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The organization that has brought all of us here tonight to explore this most important issue of antisemitism, deserves our complete respect and attention. While the entire world is feeling the effects of terrorism, extremism, and abhorrent violence, almost no one is taking a proactive approach to this global devastation. 

ISGAP is being proactive in investigating the underpinnings of antisemitism, at this most important forefront, that of academia.

ISGAP is leading the charge on the education of antisemitism and understanding its devastating effects on humanity. My dear and brilliant friend, Dr Charles Small, is a man of modest disposition and incredible knowledge and perspective. Thank you Dr Small and thank you all principals and members of ISGAP, for inviting me here tonight, to share a traditional Jewish Orthodox viewpoint on both the definition and origins of antisemitism.  

May G-d bless us all that our efforts here this week at Oxford and Saint John's College, have a positive impact towards peaceful coexistence and harmonious relationships among all countries and peoples of the world.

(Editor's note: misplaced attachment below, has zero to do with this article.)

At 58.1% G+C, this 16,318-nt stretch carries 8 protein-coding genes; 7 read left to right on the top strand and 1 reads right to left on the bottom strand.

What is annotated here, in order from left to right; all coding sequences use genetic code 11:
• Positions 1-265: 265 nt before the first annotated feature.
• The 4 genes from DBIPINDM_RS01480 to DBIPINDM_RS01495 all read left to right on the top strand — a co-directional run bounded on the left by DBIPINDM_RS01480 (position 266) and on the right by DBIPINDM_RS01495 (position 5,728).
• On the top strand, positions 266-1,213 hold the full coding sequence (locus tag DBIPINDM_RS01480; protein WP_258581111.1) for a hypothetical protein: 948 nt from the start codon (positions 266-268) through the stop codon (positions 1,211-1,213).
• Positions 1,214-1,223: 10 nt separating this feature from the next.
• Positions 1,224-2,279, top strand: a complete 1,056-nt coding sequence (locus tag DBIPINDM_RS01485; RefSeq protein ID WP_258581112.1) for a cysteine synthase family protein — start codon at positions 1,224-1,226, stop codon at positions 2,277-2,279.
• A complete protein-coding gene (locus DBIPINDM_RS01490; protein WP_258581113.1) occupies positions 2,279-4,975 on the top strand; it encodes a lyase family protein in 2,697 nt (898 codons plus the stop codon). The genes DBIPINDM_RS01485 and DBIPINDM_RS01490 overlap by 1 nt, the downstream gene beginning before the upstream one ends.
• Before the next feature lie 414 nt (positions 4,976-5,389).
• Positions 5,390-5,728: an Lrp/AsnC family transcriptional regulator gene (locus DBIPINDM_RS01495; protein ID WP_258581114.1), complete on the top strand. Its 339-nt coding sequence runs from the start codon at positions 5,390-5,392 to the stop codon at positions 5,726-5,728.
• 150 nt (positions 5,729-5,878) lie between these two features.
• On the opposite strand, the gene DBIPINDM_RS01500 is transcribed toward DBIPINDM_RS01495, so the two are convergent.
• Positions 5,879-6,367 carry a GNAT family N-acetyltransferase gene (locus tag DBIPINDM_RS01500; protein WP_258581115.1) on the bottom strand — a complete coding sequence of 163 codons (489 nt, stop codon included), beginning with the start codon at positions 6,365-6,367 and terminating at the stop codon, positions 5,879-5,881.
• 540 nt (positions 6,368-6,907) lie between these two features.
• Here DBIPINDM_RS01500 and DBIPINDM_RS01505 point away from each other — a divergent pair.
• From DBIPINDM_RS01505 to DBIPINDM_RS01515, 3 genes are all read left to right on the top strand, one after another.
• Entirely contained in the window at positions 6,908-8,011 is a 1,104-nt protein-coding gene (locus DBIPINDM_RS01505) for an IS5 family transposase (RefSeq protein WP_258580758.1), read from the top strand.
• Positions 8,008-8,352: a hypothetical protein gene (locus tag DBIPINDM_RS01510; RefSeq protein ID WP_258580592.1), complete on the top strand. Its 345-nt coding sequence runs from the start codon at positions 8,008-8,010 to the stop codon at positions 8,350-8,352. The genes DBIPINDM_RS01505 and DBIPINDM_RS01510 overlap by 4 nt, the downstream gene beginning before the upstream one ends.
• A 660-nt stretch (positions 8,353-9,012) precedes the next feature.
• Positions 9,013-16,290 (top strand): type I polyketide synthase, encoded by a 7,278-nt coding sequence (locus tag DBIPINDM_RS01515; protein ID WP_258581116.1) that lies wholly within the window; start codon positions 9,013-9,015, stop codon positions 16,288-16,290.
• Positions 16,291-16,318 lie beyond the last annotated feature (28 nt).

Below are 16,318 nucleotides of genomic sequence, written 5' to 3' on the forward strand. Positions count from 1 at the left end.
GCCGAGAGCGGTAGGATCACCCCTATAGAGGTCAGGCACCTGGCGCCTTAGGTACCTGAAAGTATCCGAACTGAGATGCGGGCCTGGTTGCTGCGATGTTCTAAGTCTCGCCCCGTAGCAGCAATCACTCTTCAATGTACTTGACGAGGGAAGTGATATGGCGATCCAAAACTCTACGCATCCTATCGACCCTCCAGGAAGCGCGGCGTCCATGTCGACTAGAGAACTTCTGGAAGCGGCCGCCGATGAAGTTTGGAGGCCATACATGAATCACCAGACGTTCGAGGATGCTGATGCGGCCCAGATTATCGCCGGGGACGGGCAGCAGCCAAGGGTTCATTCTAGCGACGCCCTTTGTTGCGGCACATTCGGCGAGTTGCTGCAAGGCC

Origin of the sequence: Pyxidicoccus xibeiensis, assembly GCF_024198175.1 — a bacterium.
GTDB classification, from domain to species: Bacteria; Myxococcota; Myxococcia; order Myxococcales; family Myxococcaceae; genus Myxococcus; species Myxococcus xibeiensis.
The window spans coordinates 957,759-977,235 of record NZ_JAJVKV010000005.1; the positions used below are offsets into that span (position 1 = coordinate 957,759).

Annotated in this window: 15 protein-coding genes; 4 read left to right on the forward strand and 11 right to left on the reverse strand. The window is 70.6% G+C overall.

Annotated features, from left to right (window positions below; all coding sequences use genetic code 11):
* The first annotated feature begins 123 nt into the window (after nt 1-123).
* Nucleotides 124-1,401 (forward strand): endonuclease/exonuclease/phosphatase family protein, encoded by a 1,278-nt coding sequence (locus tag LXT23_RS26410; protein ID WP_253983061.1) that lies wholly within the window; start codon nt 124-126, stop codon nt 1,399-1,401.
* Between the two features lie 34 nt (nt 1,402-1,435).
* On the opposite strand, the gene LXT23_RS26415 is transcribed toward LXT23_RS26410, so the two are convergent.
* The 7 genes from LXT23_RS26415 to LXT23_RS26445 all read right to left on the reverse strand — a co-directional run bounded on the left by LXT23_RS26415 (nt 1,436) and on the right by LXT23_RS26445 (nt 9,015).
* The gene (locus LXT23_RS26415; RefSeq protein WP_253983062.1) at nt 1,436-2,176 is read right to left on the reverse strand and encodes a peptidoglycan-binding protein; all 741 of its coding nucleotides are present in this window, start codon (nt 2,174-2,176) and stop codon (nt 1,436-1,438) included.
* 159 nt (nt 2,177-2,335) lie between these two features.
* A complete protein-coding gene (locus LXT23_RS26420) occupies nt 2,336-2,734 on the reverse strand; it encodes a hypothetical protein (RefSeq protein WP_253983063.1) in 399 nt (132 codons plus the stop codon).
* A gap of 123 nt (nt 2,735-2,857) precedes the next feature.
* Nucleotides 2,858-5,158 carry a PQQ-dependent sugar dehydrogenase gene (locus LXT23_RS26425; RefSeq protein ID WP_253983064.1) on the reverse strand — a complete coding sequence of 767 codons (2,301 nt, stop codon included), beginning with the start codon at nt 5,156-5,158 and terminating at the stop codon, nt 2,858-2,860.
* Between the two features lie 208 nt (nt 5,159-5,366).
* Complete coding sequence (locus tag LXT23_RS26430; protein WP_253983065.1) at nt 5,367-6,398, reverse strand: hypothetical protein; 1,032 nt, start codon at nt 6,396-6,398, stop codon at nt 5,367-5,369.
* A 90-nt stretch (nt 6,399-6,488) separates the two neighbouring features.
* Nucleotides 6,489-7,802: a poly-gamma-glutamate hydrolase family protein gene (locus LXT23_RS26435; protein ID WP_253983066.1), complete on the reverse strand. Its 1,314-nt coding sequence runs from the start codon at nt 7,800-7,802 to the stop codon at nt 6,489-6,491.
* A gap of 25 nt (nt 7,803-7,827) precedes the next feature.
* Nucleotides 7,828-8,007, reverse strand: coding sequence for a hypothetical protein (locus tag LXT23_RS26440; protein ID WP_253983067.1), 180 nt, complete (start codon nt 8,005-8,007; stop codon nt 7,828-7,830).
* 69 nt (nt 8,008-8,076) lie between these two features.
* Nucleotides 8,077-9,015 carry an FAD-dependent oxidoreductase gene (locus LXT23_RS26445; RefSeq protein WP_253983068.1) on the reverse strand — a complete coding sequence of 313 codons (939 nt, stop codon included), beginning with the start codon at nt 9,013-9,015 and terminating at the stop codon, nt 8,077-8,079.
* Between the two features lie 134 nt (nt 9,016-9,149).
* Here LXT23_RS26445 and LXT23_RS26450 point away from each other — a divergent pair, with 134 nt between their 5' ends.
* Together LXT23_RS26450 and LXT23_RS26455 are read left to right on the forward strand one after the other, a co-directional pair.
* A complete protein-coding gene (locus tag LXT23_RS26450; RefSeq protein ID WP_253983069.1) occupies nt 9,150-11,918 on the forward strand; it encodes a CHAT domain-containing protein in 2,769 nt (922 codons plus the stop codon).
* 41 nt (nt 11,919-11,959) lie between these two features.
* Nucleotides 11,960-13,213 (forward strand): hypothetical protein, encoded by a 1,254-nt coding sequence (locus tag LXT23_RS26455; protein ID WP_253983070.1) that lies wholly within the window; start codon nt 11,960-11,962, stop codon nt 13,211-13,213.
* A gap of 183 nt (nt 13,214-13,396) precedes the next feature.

If you look at the Oxford English Dictionary definition of Semite, you will find, that a Semite is a member of any of the peoples who speak or spoke a Semitic language including in particular Jews and Arabs.   The Merriam Webster Dictionary, specifically mentions any of a number of peoples of southwestern Asia. These include Akkadians, Phoenicians, Hebrews, and Arabs. 

Incredibly, if you look in same Oxford Dictionary definition of ANTISEMITISM, you find that antisemitism refers specifically to hostility or discrimination against Jews as a religious, ethnic or racial group, to the exclusion of all others.

How do we explain this phenomenon? On the one hand a Semite is any member of many different peoples, and on the other hand, being an antisemite, is having a specifically anti-Jewish agenda? 



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